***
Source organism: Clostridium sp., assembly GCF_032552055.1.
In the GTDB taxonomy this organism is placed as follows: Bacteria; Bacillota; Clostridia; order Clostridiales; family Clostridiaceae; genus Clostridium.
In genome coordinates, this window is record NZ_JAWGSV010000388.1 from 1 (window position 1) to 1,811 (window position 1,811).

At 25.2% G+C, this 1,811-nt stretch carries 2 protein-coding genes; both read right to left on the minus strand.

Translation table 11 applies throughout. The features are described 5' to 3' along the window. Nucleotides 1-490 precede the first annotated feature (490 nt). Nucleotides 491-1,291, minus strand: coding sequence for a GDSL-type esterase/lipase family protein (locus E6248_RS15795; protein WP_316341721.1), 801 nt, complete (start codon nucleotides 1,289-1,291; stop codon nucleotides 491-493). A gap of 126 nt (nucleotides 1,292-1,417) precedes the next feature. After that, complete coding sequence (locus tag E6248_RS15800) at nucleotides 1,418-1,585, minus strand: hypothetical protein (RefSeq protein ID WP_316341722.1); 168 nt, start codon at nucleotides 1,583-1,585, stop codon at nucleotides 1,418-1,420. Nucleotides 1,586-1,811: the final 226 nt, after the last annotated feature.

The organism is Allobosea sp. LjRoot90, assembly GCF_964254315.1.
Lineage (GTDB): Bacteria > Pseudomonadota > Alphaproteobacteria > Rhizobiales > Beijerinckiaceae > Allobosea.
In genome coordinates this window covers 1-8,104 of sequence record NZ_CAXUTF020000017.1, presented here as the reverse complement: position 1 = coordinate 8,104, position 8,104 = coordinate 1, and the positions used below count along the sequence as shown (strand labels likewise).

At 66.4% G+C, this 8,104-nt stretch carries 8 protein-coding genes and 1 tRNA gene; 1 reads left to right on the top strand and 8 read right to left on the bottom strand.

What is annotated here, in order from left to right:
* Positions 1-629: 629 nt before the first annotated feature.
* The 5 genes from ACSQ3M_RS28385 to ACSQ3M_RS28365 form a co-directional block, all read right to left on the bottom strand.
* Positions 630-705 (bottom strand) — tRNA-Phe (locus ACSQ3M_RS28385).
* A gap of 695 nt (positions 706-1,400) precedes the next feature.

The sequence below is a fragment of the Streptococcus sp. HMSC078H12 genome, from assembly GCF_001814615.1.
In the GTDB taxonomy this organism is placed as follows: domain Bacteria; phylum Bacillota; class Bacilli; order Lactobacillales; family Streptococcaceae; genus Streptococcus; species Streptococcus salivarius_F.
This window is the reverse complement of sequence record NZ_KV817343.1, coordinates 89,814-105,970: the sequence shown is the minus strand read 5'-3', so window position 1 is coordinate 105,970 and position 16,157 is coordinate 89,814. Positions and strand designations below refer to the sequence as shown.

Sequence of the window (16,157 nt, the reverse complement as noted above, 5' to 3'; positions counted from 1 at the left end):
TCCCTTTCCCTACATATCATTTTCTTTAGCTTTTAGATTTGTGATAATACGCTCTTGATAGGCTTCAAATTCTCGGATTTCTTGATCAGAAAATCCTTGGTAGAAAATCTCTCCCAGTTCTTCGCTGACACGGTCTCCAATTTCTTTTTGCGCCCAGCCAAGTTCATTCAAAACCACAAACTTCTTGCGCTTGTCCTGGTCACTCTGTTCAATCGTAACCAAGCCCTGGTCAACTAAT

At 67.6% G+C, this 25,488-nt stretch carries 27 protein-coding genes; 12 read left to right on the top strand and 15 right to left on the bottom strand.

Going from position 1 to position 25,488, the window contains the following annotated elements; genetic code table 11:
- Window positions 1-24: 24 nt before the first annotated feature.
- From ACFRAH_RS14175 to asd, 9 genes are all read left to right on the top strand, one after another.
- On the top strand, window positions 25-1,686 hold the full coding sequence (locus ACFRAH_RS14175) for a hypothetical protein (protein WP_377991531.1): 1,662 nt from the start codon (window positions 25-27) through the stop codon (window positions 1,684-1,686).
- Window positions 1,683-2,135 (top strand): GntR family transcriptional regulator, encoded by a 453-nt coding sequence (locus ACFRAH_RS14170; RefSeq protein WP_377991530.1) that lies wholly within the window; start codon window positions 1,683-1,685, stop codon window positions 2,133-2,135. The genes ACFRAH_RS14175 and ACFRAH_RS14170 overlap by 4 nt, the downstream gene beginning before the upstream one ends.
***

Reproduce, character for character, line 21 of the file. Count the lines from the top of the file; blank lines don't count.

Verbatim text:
Going from position 1 to position 25,488, the window contains the following annotated elements; genetic code table 11: